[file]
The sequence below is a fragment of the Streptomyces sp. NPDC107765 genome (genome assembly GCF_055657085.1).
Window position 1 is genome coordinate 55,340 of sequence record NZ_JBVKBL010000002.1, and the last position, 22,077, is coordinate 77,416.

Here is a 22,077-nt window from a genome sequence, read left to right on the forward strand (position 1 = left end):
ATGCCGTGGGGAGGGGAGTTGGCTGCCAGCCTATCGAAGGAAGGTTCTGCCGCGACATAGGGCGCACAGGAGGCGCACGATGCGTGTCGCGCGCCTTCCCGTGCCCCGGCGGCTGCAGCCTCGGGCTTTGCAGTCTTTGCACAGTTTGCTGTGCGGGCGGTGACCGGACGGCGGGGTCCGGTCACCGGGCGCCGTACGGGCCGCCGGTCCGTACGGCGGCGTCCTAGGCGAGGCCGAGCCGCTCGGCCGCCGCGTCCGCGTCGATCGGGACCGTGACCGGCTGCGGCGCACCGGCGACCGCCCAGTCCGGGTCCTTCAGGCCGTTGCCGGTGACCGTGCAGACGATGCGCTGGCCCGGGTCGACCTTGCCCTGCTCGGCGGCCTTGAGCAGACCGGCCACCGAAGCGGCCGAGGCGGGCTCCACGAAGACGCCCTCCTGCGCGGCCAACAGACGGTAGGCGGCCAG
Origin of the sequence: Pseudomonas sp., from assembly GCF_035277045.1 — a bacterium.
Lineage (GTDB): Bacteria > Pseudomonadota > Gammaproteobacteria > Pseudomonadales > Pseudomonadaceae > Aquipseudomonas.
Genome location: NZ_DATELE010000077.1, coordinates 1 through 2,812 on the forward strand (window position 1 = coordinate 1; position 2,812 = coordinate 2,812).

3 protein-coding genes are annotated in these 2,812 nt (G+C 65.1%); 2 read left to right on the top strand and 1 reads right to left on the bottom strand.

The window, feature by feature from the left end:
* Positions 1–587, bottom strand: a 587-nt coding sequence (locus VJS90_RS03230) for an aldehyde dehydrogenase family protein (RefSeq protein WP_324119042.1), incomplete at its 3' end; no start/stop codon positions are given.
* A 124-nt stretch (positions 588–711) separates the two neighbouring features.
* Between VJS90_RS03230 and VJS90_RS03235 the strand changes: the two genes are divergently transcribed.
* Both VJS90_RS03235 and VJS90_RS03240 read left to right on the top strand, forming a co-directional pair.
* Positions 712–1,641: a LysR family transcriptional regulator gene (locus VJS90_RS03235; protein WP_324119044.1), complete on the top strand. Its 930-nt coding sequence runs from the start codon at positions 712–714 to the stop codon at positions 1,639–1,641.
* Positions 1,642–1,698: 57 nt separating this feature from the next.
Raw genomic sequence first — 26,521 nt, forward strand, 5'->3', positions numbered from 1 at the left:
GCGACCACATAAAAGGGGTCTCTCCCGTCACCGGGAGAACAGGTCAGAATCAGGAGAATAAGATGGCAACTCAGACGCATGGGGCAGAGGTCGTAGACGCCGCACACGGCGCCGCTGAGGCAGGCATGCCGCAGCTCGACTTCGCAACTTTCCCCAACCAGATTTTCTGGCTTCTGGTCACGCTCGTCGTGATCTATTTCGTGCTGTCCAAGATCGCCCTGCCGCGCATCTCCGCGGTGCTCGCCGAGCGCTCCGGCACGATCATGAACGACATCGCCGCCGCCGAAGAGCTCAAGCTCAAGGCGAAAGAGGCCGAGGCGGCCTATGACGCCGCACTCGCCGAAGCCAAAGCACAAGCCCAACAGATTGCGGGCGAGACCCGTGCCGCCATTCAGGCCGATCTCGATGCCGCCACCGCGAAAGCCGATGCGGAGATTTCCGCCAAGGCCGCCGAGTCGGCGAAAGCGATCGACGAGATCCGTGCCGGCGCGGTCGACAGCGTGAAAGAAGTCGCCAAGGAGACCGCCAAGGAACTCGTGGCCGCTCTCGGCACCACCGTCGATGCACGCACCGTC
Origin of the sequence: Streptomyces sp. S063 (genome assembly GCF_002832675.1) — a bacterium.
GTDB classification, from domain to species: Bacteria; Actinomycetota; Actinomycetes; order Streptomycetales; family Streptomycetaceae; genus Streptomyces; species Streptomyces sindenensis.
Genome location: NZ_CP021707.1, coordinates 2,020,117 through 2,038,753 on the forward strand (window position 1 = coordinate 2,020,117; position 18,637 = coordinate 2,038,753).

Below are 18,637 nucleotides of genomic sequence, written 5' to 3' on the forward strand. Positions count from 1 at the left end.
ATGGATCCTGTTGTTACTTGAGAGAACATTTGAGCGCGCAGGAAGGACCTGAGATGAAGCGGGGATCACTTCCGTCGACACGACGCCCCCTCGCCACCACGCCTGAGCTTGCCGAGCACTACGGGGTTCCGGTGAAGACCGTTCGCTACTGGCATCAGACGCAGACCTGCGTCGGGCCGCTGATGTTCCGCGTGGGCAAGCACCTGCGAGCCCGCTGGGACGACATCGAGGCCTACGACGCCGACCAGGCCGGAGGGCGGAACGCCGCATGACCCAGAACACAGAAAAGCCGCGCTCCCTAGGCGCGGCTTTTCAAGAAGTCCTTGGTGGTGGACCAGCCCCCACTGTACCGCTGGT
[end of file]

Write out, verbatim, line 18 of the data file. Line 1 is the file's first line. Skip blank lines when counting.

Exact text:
Origin of the sequence: Streptomyces sp. S063 (genome assembly GCF_002832675.1) — a bacterium.